One of the HPV vaccines is known as Cervarix and is produced by GlaxoSmithKline. It protects against the two high-risk viruses (types 16 and 18) that cause 70% of all cervical cancers in Canada. In Canada, it has been approved for girls and women aged 9 to 25 years since February 2010. The vaccine requires 3 doses over the course of 6 months (0, 1 and 6 months). It has not yet been approved for boys and men, even though they can carry and transmit virus types 16 and 18 to their partners
The other vaccine is called Gardasil and was developed by Merck Frosst Canada Ltd. It is a quadrivalent HPV vaccine, meaning it is effective against four virus types. These are high-risk types 16 and 18 that cause cervical cancers and low risk types 6 and 11 that cause 90% of the cases of genital warts. Health Canada has approved it for use for females aged 9 to 45 years and for males aged 9 to 26 years.
Gardasil is administered in three separate doses on a suggested 0, 2 and 6 month schedule. Some young people become sexually active at an early age and are at high risk of becoming infected with their first sexual partner. For this reason, it is recommended that they be immunized at the age of 11 or 12 years to maximize protection against all 4 viruses. This quadrivalent vaccine will prevent most cases of cervical, anal, vaginal, vulva, and penile cancers and as well as genital warts. Gardasil does not eliminate existing HPV infections. However, vaccinating those who are already sexually active will protect them against any of the 4 HPV types that they have not contracted.
Under the Alberta HPV Immunization Program, Gardasil has been offered without charge to all Grade 5 girls since September 2008. This public health program does not currently provide free immunization for boys.
In May 2012, the Calgary Herald reported that an advisory committee will be reporting in a few weeks to Dr. Andre Corriveau, the Alberta Medical Officer of Health. Following the committee report, Dr. Corriveau might recommend to the Minister of Health that HPV vaccine be offered free to boys in Alberta, too. 
Yes. The vaccine is safe.
In January 2011, a systematic review of seven studies involving over 44,000 young women was published in the on-line journal called BMC Infectious Diseases.  In the studies, the young women who had received the vaccine kept daily vaccination journals and recorded their symptoms within 15-30 days of injection. The investigators also asked them specific questions about their health. There was no statistically significant difference between serious adverse events among the girls who got the HPV vaccine and those who were injected with placebo.
Some young women reported headache, fever and fainting but these symptoms occurred equally among those receiving the vaccine and those receiving the placebo. (Young women sometimes faint from needles, not from any hidden toxin in the vaccine. The risk of head injuries from fainting and falling can be prevented by resting quietly for 15 minutes after receiving any injection). The risk of serious adverse effects was also the same in both groups. Some women reported temporary soreness, redness and swelling at the injection site.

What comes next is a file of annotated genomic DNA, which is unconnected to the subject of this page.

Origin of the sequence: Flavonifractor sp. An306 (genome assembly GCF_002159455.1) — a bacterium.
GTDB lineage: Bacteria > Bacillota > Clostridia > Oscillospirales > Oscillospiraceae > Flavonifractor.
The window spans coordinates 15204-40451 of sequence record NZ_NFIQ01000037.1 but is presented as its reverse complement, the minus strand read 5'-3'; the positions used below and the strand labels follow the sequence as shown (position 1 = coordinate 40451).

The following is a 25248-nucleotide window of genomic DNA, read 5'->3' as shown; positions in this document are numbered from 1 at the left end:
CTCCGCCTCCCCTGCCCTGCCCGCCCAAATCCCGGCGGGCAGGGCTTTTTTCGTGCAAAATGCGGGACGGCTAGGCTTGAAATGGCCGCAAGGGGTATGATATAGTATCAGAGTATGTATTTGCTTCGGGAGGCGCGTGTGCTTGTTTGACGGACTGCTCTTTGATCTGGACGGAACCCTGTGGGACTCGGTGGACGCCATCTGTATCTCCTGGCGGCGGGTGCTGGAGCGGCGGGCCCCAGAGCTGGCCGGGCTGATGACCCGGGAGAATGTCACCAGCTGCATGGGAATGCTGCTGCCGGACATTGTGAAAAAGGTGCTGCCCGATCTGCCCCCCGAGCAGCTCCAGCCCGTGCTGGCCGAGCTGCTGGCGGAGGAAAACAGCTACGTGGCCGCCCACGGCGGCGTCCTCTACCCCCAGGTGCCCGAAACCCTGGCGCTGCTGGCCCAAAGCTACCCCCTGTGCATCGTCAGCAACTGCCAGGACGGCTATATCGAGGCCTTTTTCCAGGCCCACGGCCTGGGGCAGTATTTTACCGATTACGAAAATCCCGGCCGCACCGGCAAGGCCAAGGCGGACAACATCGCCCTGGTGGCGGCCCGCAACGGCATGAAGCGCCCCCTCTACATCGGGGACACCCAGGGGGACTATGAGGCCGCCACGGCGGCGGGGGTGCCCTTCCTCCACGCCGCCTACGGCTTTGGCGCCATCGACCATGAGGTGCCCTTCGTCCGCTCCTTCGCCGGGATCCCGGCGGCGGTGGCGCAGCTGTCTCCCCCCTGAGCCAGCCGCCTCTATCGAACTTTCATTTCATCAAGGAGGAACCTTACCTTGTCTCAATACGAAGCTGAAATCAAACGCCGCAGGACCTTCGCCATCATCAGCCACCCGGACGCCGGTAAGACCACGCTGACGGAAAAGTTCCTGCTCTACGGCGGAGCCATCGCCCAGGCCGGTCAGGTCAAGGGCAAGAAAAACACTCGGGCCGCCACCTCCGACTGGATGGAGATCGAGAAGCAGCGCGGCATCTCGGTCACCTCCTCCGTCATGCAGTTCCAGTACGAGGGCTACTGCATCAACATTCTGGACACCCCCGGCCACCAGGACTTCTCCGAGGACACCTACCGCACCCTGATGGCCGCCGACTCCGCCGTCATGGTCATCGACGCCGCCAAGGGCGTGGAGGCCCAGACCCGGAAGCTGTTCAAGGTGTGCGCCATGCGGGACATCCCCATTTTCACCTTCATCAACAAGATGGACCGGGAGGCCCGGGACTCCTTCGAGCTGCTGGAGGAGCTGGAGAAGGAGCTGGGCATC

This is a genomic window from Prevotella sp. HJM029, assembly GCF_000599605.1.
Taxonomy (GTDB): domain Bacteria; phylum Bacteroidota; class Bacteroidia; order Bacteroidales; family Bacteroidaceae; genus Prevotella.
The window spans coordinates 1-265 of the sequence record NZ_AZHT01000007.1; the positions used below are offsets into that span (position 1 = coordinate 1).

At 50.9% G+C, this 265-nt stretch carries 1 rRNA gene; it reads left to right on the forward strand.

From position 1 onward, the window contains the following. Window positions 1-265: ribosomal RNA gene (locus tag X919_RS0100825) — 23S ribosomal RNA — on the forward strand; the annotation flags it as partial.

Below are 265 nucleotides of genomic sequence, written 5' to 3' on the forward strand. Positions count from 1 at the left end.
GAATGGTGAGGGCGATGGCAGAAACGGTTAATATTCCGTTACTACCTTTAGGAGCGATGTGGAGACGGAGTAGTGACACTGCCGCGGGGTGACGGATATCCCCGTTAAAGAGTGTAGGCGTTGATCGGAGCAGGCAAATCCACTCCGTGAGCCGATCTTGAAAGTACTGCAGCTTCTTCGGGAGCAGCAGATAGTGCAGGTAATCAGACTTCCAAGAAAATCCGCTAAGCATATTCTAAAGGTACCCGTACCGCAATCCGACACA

Severe allergic reactions (anaphylaxis) are very rare, occurring at an annual rate of about 1 per 1,000,000 doses of vaccine distributed in Canada. Public health nurses administer vaccines; they can identify and initiate treatment for severe allergic reaction.
The vaccines cannot infect anyone with HPV because they contain only virus-like particles that stimulate immunity. The particles do not contain the DNA of the virus. The vaccines do not contain any antibiotics, mercury or thimerosal.
Before Gardasil was licensed for Canadian use in July 2006, it had undergone clinical trials for several years. Lengthy trials were also conducted on Cervarix before its approval in February 2010. The vaccines are now in use in over 100 countries around the world including the United States and Australia.
Once a vaccine is approved for use in Canada, every lot is tested for safety and quality. In addition, side effects are continuously monitored in Alberta and subsequently reported to the Public Health Agency of Canada.
The U.S. Food and Drug Administration (FDA) and the Centers for Disease Control and Prevention in Atlanta, Georgia (CDC) co-sponsor the Vaccine Adverse Event Reporting System (VAERS). The system records medical problems that occur after individuals are vaccinated. In this way, any rare side effects that might not have been evident during clinical trials can be detected.
Anyone can report a medical problem that has occurred sometime after a vaccination. To date, there are several reports of problems after HPV vaccination, but these events could have been coincidental. (Some people have won the lottery after being vaccinated.) Researchers have been unable to establish that the vaccine has caused serious medical events. They have found that these problems are linked to other treatments or preexisting medical conditions. , 
Yes. The vaccine is effective.
Studies cited by the National Cancer Institute in the United States in December 2011 show that the vaccine provides protection against high risk virus types 16 and 18 for up to 8 years, which is the maximum time for which research data is available.  More will be known about the total duration of protection as research continues. The vaccine stimulates the production of antibodies that prevent invading viruses from infecting the cells in the genital area, anus and throat.